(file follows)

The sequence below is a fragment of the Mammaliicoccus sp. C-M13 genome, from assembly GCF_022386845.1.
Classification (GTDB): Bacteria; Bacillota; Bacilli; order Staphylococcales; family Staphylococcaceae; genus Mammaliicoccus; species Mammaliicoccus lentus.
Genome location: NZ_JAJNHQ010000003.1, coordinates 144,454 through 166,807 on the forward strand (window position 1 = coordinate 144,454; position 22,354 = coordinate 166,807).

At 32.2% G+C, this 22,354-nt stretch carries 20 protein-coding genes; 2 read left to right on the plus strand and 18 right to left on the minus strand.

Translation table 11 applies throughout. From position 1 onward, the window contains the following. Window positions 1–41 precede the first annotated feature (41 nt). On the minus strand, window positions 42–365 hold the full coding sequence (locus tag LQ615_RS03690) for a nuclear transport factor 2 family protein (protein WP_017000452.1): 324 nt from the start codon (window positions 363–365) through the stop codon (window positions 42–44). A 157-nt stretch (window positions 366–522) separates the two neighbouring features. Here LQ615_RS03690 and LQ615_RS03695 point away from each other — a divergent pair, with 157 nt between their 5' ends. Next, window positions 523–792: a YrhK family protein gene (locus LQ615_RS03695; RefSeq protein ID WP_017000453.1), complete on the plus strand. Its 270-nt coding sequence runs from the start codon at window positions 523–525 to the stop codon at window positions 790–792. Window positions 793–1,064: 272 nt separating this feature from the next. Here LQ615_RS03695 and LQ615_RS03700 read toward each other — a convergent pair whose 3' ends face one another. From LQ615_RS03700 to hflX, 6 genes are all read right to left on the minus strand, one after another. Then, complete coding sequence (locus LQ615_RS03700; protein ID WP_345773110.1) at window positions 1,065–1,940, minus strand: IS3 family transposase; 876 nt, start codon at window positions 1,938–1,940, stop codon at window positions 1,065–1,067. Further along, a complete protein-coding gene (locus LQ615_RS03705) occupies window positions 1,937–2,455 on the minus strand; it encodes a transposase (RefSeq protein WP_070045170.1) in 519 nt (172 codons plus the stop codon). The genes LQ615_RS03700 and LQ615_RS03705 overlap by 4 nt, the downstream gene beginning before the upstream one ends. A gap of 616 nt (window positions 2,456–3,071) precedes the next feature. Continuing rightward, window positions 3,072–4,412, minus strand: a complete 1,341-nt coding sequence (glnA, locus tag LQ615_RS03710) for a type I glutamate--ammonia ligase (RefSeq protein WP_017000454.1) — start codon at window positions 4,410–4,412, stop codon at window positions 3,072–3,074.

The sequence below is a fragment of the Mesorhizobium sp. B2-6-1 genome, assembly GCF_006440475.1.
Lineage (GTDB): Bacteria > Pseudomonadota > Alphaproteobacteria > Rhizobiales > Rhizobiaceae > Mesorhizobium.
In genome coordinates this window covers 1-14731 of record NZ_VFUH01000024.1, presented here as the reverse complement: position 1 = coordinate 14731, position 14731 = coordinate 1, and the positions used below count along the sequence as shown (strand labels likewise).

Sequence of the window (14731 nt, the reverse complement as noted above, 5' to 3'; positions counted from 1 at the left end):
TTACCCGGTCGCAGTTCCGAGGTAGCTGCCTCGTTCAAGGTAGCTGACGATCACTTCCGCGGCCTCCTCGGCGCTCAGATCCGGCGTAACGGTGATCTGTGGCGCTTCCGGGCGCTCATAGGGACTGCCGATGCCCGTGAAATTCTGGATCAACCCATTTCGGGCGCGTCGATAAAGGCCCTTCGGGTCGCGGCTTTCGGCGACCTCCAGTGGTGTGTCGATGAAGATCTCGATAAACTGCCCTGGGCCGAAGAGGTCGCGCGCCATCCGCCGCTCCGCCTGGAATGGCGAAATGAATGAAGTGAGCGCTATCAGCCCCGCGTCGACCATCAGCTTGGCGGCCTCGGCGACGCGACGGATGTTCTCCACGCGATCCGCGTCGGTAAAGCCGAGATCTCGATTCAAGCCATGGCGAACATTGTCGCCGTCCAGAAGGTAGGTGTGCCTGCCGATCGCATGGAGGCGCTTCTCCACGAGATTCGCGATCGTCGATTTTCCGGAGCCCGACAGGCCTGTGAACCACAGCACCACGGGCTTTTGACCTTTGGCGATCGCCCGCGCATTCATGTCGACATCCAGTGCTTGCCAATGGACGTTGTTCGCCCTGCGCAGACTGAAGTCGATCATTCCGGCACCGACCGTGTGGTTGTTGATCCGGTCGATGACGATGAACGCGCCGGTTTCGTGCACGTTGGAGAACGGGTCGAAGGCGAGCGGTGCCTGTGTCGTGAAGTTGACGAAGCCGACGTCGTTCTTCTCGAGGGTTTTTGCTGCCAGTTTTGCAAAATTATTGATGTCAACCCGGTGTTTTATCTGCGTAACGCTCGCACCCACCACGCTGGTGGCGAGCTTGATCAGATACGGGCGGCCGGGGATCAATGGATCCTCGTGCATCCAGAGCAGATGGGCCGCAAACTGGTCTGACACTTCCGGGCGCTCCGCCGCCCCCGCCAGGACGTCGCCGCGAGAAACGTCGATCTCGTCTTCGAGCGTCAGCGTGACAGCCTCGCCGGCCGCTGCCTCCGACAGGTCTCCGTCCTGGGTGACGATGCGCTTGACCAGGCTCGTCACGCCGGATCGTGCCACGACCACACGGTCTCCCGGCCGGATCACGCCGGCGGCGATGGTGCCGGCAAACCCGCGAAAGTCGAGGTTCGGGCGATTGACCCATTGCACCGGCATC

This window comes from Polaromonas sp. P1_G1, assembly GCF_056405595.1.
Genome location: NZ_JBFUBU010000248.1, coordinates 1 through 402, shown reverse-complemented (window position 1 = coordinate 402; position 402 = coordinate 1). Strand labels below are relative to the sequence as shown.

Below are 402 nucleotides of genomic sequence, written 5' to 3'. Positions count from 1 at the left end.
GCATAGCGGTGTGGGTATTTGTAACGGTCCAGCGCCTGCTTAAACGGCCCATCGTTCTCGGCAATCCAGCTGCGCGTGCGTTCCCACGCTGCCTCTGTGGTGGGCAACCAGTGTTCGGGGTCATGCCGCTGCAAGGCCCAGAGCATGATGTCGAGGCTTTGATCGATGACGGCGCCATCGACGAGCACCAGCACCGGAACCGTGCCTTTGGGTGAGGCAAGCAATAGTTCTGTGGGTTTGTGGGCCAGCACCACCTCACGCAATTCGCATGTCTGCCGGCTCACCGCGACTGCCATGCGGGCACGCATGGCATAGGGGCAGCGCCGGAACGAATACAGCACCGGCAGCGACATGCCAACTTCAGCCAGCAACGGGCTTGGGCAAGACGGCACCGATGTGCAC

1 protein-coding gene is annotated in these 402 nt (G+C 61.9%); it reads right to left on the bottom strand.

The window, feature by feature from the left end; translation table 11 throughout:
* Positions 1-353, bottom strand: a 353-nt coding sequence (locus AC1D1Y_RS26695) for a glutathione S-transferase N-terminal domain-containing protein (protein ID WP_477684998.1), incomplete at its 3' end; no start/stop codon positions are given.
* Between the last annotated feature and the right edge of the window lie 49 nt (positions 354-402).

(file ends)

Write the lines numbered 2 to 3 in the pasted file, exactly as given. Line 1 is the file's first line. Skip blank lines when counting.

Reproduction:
Classification (GTDB): Bacteria; Bacillota; Bacilli; order Staphylococcales; family Staphylococcaceae; genus Mammaliicoccus; species Mammaliicoccus lentus.
Genome location: NZ_JAJNHQ010000003.1, coordinates 144,454 through 166,807 on the forward strand (window position 1 = coordinate 144,454; position 22,354 = coordinate 166,807).